You always provide me with just the posts I want to read, Liz, thank you. I’ve always wanted to visit DJ’s garden. As you know I love gardens that are all about place and this is certainly that. I don’t think I realised that the power station was still in use, I would find the humming lines a bit disturbing too.

    • Chloris says:

      Oh good, I am delighted that the post interested you Christina. This garden is a perfect example of a garden that blends into its surroundings with welll chosen plants that belong here. The art work using flotsam from the beach is inspiring too.

  18. Julie says:

    Thank you Chloris for sharing this with us – it is interesting to see how an individual’s interpretation of paradise can be so different. Like you I found this a rather sinister location for a home & garden although I do admire his ability to create something of strange beauty in this unlikely setting.

    • Chloris says:

      The setting is bleak, brutal even. But Derek Jarman created something beautiful here. Many of his films have a weird and brutal edge to them so there was obviously something in this scenery that struck a chord. What he created here is highly theatrical, rather like a film set. Yet it feels organic because it uses plants and objects which are found on the beach.

  19. I enjoyed this post thanks for posting, how I would love this dry landscape, in contrast to Beth Chatto’s gravel garden it’s good to see natives used as garden plants, I like the sparseness too, Frances

    • Chloris says:

      In fact Beth Chatto was an inspiration to Derek and he thoroughly approved of her garden. He hated tidy, manicured gardens and was very fussy about choosing the right sort of plants to suit his landscape.

      • I’m late reading your reply, when I visited Beth Chatto’s garden a few years ago it looked very manicured, not a weed to be seen or a plant out of place, I enjoyed my visit and like her garden but it left me feeling a bit down, it was too perfect, through out the garden were lots of imported plants, right plant for conditions but not native in Britain/Europe, from your photos Derek Jarman’s garden doesn’t have lots of plants from other lands, Chatto may have inspired Jarman but he seems to have used his own style, this is not a criticism of either just an observation, Frances

  20. Annette says:

    Often the most hostile and bleak landscapes harbour great beauty if one is willing to look properly. I wouldn’t have chose it as my home but I can somehow see why Jarman -also under his circumstances- fell for it and certainly managed to create something unique and very beautiful that defies the reality of the place and cleary says: Men can create beauty too!

    • Chloris says:

      I wouldn’ t have chosen this place either but I am drawn to the idea of creating a seaside garden using mostly native plants. And what fun to spend your days beachcombing looking for driftwood and stones, shells or rusty iron to make your own art work with.

  21. Cathy says:

    For some reason I thought the garden was not open to the public these days – or is it just opening a few on specific days. I love the whole concept of using found and indigenous materials and what a splendid setting for one of my favourite poems! Makes me realise that I haven’t any JD quotes in our garden which I need to remedy… Thanks for a lovely post, Chloris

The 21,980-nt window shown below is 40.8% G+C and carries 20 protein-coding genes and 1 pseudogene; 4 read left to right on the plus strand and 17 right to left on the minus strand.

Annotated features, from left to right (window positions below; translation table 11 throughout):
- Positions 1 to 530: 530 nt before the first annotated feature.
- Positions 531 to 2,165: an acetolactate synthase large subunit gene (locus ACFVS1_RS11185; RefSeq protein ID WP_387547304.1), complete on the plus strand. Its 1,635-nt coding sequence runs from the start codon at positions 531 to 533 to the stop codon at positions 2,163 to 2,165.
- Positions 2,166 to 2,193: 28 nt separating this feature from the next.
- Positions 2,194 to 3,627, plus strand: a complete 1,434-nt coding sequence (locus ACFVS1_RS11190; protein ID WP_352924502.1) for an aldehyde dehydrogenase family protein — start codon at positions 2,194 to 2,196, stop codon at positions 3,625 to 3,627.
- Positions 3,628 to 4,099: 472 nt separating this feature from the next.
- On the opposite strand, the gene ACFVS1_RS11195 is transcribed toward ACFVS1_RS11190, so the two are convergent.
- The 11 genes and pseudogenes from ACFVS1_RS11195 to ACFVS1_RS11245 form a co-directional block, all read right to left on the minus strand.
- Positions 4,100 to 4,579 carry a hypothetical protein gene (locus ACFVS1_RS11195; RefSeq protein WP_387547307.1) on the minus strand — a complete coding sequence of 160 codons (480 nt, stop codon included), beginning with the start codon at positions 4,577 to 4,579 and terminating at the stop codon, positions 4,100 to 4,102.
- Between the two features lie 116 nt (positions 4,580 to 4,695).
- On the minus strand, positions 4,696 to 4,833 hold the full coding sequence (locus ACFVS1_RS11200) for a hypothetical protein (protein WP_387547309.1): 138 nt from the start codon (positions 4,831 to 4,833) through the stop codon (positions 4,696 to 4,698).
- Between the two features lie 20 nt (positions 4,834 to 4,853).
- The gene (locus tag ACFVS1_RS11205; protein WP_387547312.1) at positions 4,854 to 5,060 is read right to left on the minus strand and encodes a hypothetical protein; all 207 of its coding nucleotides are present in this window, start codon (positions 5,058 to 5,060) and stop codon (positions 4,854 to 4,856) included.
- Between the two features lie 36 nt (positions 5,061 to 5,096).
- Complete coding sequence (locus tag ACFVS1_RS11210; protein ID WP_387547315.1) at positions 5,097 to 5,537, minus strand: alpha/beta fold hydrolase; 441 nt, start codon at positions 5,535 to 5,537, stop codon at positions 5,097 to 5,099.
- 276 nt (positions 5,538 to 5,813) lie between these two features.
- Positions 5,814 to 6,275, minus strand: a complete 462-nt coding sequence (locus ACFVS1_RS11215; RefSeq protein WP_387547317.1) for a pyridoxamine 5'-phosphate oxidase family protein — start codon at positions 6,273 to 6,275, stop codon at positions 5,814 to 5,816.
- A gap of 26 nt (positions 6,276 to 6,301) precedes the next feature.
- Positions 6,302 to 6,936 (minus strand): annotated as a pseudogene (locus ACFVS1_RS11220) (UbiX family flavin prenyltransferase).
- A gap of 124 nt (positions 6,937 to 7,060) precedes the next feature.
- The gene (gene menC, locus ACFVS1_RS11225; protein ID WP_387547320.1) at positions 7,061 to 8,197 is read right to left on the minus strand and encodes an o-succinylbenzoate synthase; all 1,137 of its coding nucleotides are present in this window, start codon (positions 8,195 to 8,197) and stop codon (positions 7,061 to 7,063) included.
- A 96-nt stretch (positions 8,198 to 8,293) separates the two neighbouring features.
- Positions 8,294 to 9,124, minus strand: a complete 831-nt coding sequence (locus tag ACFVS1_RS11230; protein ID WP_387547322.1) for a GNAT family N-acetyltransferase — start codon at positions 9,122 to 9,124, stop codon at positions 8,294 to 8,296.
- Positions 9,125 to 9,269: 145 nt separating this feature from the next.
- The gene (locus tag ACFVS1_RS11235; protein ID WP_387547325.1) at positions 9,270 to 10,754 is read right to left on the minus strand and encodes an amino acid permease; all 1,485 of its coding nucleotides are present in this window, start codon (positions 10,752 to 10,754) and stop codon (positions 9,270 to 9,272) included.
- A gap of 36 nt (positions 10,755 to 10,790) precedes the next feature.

• Chloris says:

      It’ s not open to the public, it never was. Derek Jarman never discouraged visitors though, he didn’ t even mind people stealing seeds. Now his partner Keith Collins owns the garden, I think he is used to people gawping at the garden as long as they are not intrusive. There are no hedges or fences in this place.
      Good old J D. I think this poem is wonderful and so appropriate on the sunny wall.

  22. Anna says:

    Oh I enjoyed your post Chloris. I came across Derek Jarman’s book some years ago in our local library. I borrowed it enough times to merit buying my own copy. As you say the photography is superb and the writing is exquisite. I’ve wanted to see the house and garden ever since – a magical garden with a real sense of place. It must have given him great joy.

    • Chloris says:

      You and I always seem to enjoy the same sort of books Anna. What a pity we don’ t live closer together and we could share our libraries.
      If you ever do get to this part of the world, as well as Dungeness, you have Sissinghurst and Great Dixter nearby. And of course there is beautiful Rye where I love to stay . Have you ever read the E F Benson Mapp and Lucia books which were set here?

  23. Debra says:

    I really enjoyed this post, Chloris. Jarman’s garden is famous of course but it is so unlikely I’ll get a chance to see it. Thank you so much for sharing the images and your unique insight into the place.

  24. A great review and photos. I have the book you mention and it is one of my all time favourite garden books. Clearly created by an artist who had an understanding and respect for the landscape. Inspirational.

  25. Angie says:

    It’s hard to imagine how one would get inspiration such a beautiful space in such surroundings. DJ has done a remarkable job in creating an oasis in such a bleak corner of Kent and as has been said, not at all what springs to mind when I think of Kent.
    Great post Chloris.

  26. Chloris says:

    Thank you Angie. This garden really is a oasis. You are very meticulous about the right plant in the right place so you will be able to appreciate what he was doing here.

  27. Fascinating story about a place I knew nothing about. Thank you so much for such an engaging post. Thank you also for the follow Chloris.

  28. Pingback: Derek Jarman’s Garden. Dungeness. | Scattergood-Moore